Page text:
Solid sparkle

Baitshepi Sekgweng
BIG BOY: A recent Lucara find

Defiant Lucara on course despite big drop

Although they fell well short of the revenue earned over the same period in 2022, Lucara Diamond Corp have expressed satisfaction with their takings for the second quarter (April – June) of the year.

According to their recently released financials, the Canadian enterprise, who own Karowe Diamond Mine on the outskirts of Letlhakane, forked in US$41.3 million (just shy of P562 million) during Q2.

While this is hardly peanuts, it represents a substantial drop of US$11 million from last year’s Q2 effort.

The jaw-dropping difference is attributed to weaker diamond prices, which have persisted since the end of last year and are only just beginning to stabilize, as well global economic concerns caused by the conflict in Ukraine, ongoing since February 2022 and showing no signs of relenting.

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Adding to this, Lucara changed their product mix at the start of the year, focusing on their built-up stockpile, which is a lower grade of ore.

Thus the fall in revenue was expected, with the diamond giant’s remaining confident of hitting their production targets for the year, set between US$200 – 230 million (they sit at US$84.1 million at the halfway point having raised US$42.8 mill in Q1). This confidence is further boosted by signs that the Chinese market is opening up to pre-Covid-19 levels.

Digging deeper into the Q2 figures, Lucara processed 0.72 million tonnes of ore, leading to the recovery of 90, 497 carats of diamonds. A total of 162 special diamonds were recovered, with 13 weighing more than 100 carats, four of which exceeded the 200 carat mark.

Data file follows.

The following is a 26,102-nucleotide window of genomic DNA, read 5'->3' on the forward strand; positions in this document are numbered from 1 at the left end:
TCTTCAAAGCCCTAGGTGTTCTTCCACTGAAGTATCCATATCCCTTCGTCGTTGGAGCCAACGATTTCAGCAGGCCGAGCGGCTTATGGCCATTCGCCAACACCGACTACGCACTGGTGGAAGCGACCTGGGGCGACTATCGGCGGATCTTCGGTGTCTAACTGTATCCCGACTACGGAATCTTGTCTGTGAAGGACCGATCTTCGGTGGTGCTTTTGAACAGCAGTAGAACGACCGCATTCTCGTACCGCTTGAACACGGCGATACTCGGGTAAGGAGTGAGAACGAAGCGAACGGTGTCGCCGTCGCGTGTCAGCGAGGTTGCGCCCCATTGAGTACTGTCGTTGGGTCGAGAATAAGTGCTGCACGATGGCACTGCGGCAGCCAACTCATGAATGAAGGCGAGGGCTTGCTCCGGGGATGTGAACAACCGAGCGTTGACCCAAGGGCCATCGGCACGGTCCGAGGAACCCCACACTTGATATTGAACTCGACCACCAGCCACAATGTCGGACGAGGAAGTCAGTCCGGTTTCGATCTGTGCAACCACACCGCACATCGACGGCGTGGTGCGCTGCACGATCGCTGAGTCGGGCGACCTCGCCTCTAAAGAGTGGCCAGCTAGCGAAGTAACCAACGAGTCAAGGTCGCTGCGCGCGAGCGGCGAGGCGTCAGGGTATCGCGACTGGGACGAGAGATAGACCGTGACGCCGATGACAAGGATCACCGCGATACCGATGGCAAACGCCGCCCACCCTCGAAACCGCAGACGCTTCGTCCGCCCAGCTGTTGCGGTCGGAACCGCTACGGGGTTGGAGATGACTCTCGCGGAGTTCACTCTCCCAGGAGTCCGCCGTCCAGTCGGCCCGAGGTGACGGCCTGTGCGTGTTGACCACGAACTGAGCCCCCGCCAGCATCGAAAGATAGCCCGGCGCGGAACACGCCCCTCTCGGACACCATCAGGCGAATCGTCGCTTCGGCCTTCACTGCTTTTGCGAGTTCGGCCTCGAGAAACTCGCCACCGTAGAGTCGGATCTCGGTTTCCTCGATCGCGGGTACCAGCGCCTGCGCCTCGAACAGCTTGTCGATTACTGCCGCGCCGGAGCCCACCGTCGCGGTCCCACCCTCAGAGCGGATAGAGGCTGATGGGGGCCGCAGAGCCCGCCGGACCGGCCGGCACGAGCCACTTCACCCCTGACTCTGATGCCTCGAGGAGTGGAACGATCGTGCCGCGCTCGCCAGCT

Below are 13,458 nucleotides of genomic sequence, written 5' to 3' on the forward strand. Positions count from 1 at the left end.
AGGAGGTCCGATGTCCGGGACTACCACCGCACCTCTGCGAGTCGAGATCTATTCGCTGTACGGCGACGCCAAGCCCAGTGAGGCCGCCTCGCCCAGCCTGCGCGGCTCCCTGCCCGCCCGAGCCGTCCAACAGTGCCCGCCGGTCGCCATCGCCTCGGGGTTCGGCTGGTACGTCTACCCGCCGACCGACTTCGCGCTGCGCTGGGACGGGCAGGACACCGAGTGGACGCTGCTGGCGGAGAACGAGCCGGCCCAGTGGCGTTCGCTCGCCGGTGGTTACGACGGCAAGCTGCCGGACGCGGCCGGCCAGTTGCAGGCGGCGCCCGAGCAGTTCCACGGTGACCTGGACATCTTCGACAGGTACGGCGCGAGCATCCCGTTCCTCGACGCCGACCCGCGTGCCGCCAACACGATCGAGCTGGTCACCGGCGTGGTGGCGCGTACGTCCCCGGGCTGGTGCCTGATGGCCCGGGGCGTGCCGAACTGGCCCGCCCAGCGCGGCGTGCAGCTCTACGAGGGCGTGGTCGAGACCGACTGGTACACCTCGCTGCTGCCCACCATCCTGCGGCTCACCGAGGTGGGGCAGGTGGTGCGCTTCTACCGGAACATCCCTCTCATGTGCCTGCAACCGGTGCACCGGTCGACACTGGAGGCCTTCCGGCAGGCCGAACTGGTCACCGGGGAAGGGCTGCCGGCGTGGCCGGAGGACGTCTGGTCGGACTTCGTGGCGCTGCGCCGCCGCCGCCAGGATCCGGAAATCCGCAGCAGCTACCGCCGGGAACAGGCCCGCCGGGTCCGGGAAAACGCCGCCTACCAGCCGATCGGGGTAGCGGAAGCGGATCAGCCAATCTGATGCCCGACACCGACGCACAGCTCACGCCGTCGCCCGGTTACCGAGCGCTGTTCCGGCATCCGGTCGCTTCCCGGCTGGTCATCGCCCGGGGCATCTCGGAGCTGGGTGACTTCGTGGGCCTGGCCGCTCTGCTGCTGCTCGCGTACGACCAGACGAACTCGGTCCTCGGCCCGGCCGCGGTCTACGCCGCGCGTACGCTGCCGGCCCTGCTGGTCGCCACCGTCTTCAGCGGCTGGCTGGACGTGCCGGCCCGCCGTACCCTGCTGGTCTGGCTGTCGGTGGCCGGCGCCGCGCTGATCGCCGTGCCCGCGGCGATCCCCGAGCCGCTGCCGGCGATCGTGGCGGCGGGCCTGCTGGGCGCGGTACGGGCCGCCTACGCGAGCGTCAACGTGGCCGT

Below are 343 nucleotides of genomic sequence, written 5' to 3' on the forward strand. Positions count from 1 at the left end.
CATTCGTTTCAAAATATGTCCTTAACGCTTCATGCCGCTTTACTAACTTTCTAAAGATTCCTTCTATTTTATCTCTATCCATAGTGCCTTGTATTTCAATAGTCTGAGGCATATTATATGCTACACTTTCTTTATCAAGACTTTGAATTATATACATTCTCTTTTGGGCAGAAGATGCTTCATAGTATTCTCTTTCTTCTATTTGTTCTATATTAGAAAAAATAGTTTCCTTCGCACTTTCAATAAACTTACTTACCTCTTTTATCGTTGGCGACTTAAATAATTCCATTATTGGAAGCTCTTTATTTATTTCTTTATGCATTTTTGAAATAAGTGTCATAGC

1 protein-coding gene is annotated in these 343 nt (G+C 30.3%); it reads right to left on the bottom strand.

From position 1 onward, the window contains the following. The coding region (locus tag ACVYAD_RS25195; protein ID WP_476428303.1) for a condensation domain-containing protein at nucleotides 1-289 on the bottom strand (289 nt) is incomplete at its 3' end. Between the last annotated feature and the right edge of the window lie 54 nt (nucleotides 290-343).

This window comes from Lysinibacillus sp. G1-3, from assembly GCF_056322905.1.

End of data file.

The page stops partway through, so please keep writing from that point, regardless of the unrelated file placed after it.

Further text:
Expressing satisfaction at Lucara’s efforts over the three-month period, the company’s Chief Executive Officer (CEO), Eira Thomas said “Karowe once more delivered another solid quarter results against plan in Q2. As mining returned in the South Lobe, the proportion of specials increased and has so far included recovery of 13 stones over 100 carats, which will be polished and sold in the latter half [of the year].”

Lucara’s revenue over the second quarter was generated through three platforms.

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Leading the way was the HB Agreement – the sale of rough diamonds above 10.8 carats – which raked in US$25.8 million.

Quarterly tenders brought in US$9.8 million while Lucara’s digital sales platform, Clara Solutions accounted for US$ 5.7 million, of which 52 percent was from Karowe.

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